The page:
History of venues: Home of the international royals

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There have been so many exciting events throughout this year,  and they are getting so much more creative thanks to technology and advancements in our industry. But if there is one event that I have been looking forward to quite a lot (maybe more than I should) is the London Design Festival, which is on this month (September).

The London Design Festival was first thought up by Sir John Sorrell and Ben Evans. Building on London’s existing design activity, their idea was to create an annual event that would promote the city’s creativity, drawing in the country’s greatest thinkers, practitioners, retailers and educators to a deliver an unmissable celebration of design.

The event’s installations will be spread throughout some of the city’s most highly regarded venues, such as the V&A Museum. This year, Somerset House is joining the rest as the new prominent home to the event’s exhibitions.


As a major centre for arts and culture in the heart of the capital, Somerset House is the perfect match for the event, especially given all its history.

Built by the command of Duke of Somerset, in the 16th century, Somerset House became one of the most iconic and famous venues in London.

At some point in time it became the residence of royalty, Queen Elizabeth I to be exact, and then of the Queen’s consort.

Somerset House was not always called Somerset House. It had its name changed to Denmark House after Queen Elizabeth I died, and Anne of Denmark moved in, where she was to become known for hosting lavish parties and entertainments as a result of her boredom and ‘small group of friends’, as we would now call it.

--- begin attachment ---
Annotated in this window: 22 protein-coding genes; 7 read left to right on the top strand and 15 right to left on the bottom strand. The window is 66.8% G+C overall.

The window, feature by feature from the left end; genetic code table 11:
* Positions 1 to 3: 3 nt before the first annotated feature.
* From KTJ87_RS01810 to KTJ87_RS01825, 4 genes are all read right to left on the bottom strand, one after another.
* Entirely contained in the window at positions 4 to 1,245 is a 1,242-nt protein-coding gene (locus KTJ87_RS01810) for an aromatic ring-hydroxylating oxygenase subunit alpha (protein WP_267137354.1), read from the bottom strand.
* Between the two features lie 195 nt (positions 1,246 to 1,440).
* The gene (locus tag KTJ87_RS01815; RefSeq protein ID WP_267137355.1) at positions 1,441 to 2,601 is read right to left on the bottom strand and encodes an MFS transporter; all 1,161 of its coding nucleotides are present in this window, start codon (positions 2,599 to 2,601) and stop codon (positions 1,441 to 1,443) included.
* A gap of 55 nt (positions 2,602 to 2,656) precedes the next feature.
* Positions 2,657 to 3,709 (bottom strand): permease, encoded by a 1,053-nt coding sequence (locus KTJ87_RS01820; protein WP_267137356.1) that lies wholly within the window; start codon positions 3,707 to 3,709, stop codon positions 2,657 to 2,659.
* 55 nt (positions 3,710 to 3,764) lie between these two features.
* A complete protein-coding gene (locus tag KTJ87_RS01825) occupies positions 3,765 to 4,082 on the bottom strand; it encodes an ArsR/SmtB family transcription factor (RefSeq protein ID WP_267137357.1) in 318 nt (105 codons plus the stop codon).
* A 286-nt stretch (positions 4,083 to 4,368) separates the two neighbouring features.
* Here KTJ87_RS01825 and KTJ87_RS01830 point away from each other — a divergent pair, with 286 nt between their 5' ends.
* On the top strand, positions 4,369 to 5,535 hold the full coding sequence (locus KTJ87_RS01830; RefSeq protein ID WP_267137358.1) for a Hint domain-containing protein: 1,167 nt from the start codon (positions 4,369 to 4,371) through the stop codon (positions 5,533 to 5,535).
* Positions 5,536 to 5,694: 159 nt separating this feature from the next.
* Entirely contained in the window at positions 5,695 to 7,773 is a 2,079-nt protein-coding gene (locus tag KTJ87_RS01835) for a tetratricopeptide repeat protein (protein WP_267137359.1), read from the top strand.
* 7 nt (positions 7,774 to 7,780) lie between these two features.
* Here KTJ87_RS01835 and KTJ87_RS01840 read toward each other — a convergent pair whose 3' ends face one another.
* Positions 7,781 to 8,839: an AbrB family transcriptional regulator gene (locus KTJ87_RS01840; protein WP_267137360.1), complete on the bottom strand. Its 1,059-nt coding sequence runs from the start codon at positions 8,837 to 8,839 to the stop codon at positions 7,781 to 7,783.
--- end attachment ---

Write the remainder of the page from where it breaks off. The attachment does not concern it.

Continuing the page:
Somerset House managed to survive the 1666 Great Fire of London and the last Queen to live there was Catherine of Braganza, who left in 1693 back to Portugal.

After that, Somerset House was home to many institutions that ran the country, which included:

  • Inland Revenue
  • Principal Probate Registry
  • General Register Office
  • Sick and Hurt Office
  • The Navy Board
  • Society of Antiquaries
  • The Royal Society
  • The Royal Academy of Arts

Somerset House is a key cultural destination in London, ensuring that those who engage with it are exposed to a broad range of artistic activity, artists, designers and makers. It is also a very popular venue for all sorts of private and corporate events, such as weddings and dinner parties.

If you are a film fan, be sure to spot this location in a few blockbusters, such as James Bond ‘Goldeneye’ and ‘Tomorrow Never Dies’, and ‘Grimsby’, which is out February 2016.

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